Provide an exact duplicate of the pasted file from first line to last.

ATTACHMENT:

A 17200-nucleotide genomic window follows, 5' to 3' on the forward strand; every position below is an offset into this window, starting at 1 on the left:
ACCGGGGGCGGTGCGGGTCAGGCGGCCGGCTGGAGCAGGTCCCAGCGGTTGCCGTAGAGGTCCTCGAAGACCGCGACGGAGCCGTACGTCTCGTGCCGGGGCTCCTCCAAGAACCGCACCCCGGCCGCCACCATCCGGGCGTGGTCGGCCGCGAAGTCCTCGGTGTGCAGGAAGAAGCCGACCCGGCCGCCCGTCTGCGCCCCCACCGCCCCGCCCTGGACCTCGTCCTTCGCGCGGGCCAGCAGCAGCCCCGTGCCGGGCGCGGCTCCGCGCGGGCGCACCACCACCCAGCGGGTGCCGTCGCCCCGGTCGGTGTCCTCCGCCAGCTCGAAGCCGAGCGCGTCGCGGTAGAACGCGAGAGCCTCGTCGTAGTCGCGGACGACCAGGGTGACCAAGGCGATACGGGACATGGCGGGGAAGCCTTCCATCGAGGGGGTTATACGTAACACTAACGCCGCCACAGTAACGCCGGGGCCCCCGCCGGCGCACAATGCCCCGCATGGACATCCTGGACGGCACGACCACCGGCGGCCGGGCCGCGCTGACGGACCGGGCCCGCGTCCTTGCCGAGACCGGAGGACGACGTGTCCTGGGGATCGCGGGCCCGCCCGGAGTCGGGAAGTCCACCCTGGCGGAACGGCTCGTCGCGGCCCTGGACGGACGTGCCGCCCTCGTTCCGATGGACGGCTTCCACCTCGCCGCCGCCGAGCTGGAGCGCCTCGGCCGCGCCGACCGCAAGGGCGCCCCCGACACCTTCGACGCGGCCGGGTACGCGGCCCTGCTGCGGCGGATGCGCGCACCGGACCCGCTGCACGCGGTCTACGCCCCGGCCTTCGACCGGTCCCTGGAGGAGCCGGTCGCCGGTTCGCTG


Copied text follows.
A 17200-nucleotide genomic window follows, 5' to 3' on the forward strand; every position below is an offset into this window, starting at 1 on the left:
ACCGGGGGCGGTGCGGGTCAGGCGGCCGGCTGGAGCAGGTCCCAGCGGTTGCCGTAGAGGTCCTCGAAGACCGCGACGGAGCCGTACGTCTCGTGCCGGGGCTCCTCCAAGAACCGCACCCCGGCCGCCACCATCCGGGCGTGGTCGGCCGCGAAGTCCTCGGTGTGCAGGAAGAAGCCGACCCGGCCGCCCGTCTGCGCCCCCACCGCCCCGCCCTGGACCTCGTCCTTCGCGCGGGCCAGCAGCAGCCCCGTGCCGGGCGCGGCTCCGCGCGGGCGCACCACCACCCAGCGGGTGCCGTCGCCCCGGTCGGTGTCCTCCGCCAGCTCGAAGCCGAGCGCGTCGCGGTAGAACGCGAGAGCCTCGTCGTAGTCGCGGACGACCAGGGTGACCAAGGCGATACGGGACATGGCGGGGAAGCCTTCCATCGAGGGGGTTATACGTAACACTAACGCCGCCACAGTAACGCCGGGGCCCCCGCCGGCGCACAATGCCCCGCATGGACATCCTGGACGGCACGACCACCGGCGGCCGGGCCGCGCTGACGGACCGGGCCCGCGTCCTTGCCGAGACCGGAGGACGACGTGTCCTGGGGATCGCGGGCCCGCCCGGAGTCGGGAAGTCCACCCTGGCGGAACGGCTCGTCGCGGCCCTGGACGGACGTGCCGCCCTCGTTCCGATGGACGGCTTCCACCTCGCCGCCGCCGAGCTGGAGCGCCTCGGCCGCGCCGACCGCAAGGGCGCCCCCGACACCTTCGACGCGGCCGGGTACGCGGCCCTGCTGCGGCGGATGCGCGCACCGGACCCGCTGCACGCGGTCTACGCCCCGGCCTTCGACCGGTCCCTGGAGGAGCCGGTCGCCGGTTCGCTG